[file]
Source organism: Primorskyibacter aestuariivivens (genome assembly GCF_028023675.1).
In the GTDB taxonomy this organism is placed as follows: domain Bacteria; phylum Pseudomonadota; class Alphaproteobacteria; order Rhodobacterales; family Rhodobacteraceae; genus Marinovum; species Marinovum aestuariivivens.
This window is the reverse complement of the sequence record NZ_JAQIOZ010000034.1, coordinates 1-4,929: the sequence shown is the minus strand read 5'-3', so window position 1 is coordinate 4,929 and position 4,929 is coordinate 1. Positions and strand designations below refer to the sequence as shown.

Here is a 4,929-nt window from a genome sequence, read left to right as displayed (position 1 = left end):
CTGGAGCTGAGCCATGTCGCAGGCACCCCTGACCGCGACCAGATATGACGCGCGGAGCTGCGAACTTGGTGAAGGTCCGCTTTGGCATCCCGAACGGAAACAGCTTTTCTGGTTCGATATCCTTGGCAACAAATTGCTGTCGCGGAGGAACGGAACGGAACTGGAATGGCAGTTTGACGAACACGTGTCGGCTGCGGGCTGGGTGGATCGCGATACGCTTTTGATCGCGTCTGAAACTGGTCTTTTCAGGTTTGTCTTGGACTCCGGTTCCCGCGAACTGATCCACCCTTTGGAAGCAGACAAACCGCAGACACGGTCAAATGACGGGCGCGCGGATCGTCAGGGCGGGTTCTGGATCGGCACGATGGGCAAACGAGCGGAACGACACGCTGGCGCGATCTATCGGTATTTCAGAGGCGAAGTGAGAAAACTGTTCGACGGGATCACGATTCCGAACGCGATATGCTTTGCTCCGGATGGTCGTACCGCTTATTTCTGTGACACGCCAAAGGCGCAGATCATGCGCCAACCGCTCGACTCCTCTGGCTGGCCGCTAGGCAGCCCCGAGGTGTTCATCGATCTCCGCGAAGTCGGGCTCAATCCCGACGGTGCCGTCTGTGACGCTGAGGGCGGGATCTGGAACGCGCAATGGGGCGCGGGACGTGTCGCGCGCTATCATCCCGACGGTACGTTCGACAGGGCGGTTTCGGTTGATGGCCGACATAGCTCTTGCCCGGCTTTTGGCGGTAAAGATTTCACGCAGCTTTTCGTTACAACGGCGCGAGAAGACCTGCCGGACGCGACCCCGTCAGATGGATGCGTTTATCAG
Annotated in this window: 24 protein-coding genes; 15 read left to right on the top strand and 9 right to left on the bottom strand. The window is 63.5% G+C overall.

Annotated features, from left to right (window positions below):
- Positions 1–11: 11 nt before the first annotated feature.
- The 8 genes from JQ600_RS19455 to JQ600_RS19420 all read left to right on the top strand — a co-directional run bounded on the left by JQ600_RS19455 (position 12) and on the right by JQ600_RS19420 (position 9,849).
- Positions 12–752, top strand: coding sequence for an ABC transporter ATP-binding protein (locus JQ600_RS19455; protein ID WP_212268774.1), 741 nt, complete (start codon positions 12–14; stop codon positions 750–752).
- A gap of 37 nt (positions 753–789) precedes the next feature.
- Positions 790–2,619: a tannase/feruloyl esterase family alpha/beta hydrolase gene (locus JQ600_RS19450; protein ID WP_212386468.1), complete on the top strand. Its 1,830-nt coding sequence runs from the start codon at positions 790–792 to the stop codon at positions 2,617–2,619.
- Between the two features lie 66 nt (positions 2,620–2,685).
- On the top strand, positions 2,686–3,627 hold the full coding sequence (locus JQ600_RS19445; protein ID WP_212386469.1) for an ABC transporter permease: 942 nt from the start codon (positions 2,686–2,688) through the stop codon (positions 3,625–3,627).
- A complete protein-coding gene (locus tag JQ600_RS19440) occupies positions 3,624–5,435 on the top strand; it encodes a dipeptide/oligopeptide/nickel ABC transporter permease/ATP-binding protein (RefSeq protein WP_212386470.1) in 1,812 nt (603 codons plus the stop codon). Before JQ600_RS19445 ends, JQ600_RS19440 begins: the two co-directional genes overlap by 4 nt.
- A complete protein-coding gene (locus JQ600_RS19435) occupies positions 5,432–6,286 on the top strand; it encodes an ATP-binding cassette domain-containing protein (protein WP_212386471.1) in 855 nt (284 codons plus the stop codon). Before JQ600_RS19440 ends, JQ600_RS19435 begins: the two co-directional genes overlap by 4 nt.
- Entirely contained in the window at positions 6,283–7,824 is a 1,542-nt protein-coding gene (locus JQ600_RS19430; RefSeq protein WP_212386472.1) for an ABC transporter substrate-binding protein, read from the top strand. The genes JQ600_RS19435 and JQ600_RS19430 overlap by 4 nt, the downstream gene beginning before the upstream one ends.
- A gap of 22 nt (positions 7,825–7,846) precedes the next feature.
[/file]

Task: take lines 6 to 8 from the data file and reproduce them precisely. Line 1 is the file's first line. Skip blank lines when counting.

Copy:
Annotated in this window: 24 protein-coding genes; 15 read left to right on the top strand and 9 right to left on the bottom strand. The window is 63.5% G+C overall.

Annotated features, from left to right (window positions below):
- Positions 1–11: 11 nt before the first annotated feature.